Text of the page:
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"Sentimentalism and Pornography: Two 18th Century Genres as Discursive Models of
Gender Identity"

PD Dr. Franz Meier
(TU Braunschweig)

The 18th century is still widely associated with an ill-conceived identification of enlightenment with a monopoly of reason. This chiché of cultual history can hardly be reconciled with the fact that the very period saw the birth of two cultural phenomena which, despite their obvious antagonisms, converge in their common opposition to rationalism: pornography and the cult of sensibility.

The rise of both phenomena is, in England at least, closely linked to that of the realist novel, which in turn (as Ian Watt has famously shown) is intricately related to the development of subjectivism, individualsm and the formation of a middle class identity. In literary terms this connection manifests itself in the alsmost simultaneous birth of two narrative sub-genres, the sentimental and the pornoraphic novel, prototypes of which are Richardsons Pamela (1740) (later on also Sternes Sentimental Journey [1768] and Mackenzies Man of Feeling [1771]) on the one hand, and Clelands Memoirs of a Woman of Pleasure (Fanny Hill) (1749)* (as well as, later on in France, the writings of the Marquis de Sade) on the other.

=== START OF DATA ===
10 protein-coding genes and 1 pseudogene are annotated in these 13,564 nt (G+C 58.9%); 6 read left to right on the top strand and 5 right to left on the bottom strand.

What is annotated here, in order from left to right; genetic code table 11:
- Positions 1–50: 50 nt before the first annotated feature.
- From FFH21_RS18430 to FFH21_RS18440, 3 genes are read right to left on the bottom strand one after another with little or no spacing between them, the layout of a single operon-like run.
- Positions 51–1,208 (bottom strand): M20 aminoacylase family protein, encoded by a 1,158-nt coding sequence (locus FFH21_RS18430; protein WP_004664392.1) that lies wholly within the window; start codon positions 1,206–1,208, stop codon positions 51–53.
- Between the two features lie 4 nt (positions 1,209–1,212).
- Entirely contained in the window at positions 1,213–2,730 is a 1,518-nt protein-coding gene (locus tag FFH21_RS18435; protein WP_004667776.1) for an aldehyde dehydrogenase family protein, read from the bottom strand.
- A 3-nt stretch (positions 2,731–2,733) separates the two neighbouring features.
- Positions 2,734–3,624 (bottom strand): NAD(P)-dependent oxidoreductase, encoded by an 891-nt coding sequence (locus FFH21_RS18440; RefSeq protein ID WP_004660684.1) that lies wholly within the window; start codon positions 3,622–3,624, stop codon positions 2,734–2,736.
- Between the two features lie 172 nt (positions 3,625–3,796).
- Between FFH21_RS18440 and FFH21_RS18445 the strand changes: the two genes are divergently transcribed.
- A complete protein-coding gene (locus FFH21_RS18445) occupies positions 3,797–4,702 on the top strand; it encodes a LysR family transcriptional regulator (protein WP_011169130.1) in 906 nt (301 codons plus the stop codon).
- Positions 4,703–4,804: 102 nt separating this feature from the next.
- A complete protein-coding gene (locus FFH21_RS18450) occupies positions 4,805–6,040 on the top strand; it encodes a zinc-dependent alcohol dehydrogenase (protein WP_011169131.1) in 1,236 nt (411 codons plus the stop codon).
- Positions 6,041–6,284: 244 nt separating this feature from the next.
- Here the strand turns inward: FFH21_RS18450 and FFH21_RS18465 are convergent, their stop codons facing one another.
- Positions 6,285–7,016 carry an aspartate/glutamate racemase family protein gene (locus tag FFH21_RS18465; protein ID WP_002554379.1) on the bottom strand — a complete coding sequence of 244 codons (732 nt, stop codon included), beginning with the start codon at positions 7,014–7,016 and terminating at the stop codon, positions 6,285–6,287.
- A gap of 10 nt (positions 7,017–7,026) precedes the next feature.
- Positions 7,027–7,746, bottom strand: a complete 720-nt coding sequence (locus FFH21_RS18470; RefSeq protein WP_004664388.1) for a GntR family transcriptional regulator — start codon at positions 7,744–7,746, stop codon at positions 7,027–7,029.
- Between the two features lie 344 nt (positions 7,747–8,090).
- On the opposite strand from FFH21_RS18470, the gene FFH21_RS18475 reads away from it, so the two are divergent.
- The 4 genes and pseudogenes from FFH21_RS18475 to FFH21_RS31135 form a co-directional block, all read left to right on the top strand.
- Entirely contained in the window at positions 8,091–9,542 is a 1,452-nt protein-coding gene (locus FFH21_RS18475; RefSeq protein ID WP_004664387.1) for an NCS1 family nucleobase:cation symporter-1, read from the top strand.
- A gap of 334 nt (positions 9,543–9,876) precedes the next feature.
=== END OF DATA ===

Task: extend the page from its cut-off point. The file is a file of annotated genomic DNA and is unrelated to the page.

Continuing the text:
In the light of such convergences (and of the fact that even Richardson’s contemporaries recognized Pamela’s pornographic subtexts) it is surprising, that academic scholarship, despite its avid treatment of the pornographic and the sentimental novel in isolation, hardly ever tackles the question of their interconnection.**

The project here described will try to fill this gap with special focus on the aspect of gender identities. Its theoretical scope will combine gender studies with reader response criticism while generally subscribing to the larger framework of new historicism. The primary interest will be in representations of femininity and masculinity in the respective genres and on the discursive functions of these representations in their cultural and historical context. Furthermore, questions will be raised as to the roles theses genres play in the formation and construction of gender identities in contemporary readers. In this context, as far as possible, empirical investigations will compare historical reader behaviour in men and women.

More stress, however, will be laid on the semiotic possibilities of the literary texts themselves, their offers to readers in terms of gendered identification and identity constructions. One of the working hypotheses of this project is that the seemingly obvious difference between sensibility and pornography hides a deep-seated similarity with respect to their semiotic structures and their cultural effects. These similarities in turn suggest a further one that concerns the function of both genres for the construction of gender identites.